A search of the publicly available Quebec court records database indicates a man by Bibeau's name had a lengthy criminal record with several convictions and brushes with the law in the early and mid-2000s. According to the records, the man would have turned 32 last week, on Oct. 16.

The records appear under three different names — Michael Bibeau, Michael Zehaf Bibeau and Michael Bibeau Zehaf.

The last time his name appears in the provincial court database is for a charge in 2006. For that marijuana-related count, he pleaded guilty in court in 2009 and received an absolute discharge.

A source has also said that Zehaf Bibeau had been denied a passport "in the normal course of applying," but he was not under surveillance by security officials.

Zehaf Bibeau's mother, Susan Bibeau, released a statement on Thursday apologizing for her son's actions.

"We have no explanation to offer," the statement read.

"I am mad at our son; I don't understand and part of me wants to hate him at this time .... (He) was lost and did not fit in. I, his mother, spoke with him last week over lunch; I had not seen him for over five years before that. So I have very little insight to offer."

Another man at the mission, Tom Wilson, said Zehaf Bibeau slept in the bunk beneath him on his first night at the shelter after they checked in together two weeks ago.

"He had this big hockey bag that he put down on the ground and it sounded like it was really heavy so I asked him, just as a joke: 'What, have you got a body in there? What the hell is in there?'" said Wilson.

"This past Sunday, I saw him down in the lobby all irritated about something, saying: 'I gotta get out of here.'"

A man at a Vancouver shelter, who would only be identified by his first name, Steve, said he knew Zehaf Bibeau.

The would-be gunman and Steve got acquainted in rehab two years ago, but more recently Zehaf Bibeau said he wanted to go to Libya, his father's birthplace.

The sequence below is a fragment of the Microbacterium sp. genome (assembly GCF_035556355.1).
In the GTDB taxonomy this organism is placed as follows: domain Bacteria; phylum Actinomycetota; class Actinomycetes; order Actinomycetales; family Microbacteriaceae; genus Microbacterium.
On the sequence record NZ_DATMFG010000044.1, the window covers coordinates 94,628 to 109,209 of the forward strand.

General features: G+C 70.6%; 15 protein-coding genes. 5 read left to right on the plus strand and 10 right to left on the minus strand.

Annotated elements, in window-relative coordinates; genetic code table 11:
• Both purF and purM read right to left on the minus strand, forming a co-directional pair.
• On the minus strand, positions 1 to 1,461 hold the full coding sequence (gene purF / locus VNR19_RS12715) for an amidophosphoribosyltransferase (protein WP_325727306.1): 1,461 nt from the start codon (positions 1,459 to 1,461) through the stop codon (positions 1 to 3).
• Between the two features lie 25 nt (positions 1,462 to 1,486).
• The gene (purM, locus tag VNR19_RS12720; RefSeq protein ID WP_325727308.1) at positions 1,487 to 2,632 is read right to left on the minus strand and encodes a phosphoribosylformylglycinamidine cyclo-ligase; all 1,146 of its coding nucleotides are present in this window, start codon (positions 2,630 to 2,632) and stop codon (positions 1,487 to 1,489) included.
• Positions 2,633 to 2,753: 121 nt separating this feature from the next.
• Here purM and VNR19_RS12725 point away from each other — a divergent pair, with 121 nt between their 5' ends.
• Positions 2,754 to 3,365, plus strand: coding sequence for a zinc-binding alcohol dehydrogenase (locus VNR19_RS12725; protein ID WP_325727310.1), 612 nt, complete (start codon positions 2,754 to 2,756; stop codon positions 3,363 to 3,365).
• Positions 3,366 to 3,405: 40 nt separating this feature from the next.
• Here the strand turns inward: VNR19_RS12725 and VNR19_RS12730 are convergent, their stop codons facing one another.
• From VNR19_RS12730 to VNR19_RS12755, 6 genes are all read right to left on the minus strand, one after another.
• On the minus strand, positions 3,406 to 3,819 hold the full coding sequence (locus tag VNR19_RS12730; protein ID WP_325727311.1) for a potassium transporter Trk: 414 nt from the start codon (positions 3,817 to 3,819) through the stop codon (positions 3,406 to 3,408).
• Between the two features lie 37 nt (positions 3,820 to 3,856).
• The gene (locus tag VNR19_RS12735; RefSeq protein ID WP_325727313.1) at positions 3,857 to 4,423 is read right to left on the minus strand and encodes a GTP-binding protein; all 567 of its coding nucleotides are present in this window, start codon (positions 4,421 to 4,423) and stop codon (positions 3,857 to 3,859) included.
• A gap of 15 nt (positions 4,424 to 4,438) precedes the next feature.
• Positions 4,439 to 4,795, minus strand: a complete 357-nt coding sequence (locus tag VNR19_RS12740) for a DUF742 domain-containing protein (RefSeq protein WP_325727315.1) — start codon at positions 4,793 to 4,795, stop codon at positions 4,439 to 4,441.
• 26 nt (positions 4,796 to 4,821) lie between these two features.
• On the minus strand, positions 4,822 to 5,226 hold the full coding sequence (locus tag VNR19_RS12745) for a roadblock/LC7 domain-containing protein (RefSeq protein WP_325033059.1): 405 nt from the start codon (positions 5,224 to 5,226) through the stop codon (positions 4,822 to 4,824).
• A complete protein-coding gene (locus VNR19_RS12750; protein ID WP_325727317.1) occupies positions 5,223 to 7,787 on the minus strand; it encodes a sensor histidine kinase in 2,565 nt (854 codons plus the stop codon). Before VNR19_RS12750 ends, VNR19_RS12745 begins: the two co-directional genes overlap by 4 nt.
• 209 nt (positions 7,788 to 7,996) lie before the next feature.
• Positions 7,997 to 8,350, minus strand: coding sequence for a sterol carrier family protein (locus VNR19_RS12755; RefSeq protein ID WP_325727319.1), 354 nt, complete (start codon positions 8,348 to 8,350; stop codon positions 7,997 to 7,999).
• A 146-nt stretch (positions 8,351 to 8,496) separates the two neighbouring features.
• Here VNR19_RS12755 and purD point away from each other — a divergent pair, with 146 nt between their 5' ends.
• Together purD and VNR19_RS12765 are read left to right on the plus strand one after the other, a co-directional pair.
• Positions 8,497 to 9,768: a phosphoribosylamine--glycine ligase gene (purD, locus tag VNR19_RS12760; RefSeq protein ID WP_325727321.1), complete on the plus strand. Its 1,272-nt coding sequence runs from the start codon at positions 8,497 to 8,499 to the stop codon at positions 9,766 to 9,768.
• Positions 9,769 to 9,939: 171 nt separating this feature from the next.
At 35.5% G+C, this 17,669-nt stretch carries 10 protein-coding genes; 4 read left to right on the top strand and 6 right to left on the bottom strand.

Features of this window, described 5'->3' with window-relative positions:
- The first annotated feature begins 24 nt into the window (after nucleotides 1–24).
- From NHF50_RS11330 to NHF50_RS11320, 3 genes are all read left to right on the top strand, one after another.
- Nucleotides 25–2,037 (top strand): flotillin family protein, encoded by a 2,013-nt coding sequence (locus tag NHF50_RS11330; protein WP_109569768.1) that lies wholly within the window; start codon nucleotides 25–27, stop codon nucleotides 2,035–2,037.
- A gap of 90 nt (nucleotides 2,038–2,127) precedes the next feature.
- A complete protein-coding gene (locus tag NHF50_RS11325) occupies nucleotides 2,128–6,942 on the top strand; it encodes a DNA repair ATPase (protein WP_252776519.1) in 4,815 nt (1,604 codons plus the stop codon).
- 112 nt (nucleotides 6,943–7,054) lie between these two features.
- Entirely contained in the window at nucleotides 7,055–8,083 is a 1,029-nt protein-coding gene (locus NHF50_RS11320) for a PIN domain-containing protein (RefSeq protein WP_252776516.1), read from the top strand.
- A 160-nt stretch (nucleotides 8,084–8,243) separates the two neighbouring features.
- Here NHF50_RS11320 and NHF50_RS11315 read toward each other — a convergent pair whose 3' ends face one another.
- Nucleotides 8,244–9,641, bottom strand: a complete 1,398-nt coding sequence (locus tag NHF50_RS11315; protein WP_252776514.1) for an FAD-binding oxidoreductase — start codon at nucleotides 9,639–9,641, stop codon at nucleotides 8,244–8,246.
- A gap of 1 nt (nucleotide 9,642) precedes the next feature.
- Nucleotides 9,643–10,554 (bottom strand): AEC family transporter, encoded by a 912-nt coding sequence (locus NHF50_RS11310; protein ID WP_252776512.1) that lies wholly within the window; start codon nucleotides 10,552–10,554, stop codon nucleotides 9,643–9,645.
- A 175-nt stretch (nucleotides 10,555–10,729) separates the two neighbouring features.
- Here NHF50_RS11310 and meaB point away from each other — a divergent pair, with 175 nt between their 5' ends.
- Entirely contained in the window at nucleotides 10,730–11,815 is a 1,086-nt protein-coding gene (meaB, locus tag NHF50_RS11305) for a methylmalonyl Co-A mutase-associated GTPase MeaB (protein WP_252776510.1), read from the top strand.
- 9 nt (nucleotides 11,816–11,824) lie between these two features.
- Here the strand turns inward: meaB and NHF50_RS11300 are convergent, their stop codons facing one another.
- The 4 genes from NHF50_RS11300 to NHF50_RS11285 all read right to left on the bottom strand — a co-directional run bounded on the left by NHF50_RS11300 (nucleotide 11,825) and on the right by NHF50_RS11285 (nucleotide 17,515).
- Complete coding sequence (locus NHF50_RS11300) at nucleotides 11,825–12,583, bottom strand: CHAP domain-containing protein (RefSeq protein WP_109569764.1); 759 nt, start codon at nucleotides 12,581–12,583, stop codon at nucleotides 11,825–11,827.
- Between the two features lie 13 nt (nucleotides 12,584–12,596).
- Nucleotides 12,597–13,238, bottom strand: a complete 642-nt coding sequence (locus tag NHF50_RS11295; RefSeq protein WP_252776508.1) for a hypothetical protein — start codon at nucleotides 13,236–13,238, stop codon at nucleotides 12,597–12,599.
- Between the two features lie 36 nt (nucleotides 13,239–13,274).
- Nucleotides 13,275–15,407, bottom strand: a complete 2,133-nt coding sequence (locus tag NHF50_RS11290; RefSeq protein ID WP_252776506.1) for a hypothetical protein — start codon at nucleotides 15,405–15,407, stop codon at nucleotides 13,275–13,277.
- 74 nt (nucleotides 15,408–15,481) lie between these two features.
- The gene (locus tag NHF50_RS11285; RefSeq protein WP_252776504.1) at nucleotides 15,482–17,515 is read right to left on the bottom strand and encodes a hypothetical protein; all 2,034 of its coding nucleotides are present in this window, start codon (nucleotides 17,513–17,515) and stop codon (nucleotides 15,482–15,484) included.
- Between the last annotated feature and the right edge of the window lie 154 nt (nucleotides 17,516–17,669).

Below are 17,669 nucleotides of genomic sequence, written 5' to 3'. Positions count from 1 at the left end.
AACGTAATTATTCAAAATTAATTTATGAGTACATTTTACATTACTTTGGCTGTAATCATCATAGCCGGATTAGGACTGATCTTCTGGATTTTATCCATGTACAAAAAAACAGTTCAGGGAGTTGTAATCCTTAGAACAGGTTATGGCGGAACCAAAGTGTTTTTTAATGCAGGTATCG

Zehaf Bibeau said he was getting paid cash as a mover and unloading trailers, Steve said, and spent money on crack and heroin.

"He had some problem with his passport and he wanted to get that sorted out so he could go to Libya," he said. "He hitchhiked from here some time in September to get to Ottawa."

— With files from James Keller in Vancouver and The Associated Press



OTTAWA - The commissioner of the RCMP says Michael Zehaf Bibeau, the man killed Wednesday after a shooting at the National War Memorial and on Parliament Hill, was not on the RCMP's watch list of potential high-risk travellers.

Bob Paulson also says there's no evidence of a link between Zehaf Bibeau and Martin Couture-Rouleau, who ran down two Canadian soldiers in St-Jean-sur-Richelieu, Que., on Monday.

Paulson is telling a news conference that Zehaf Bibeau was met with gunfire from Commons security as he ran into the Centre Block on Parliament Hill, brandishing a 30-30, lever-action Winchester rifle.

Video shown at the news conference indicates there were Mounties close on the gunman's heels as he rushed up the stairs and into the building.

The videos show the suspect abandoning a car on Wellington Street, in front of the Hill.

They show the man running up the drive, hijacking a cabinet minister's car and driving it a few dozen metres to the front door of Parliament.

News from © The Canadian Press, 2014
The Canadian Press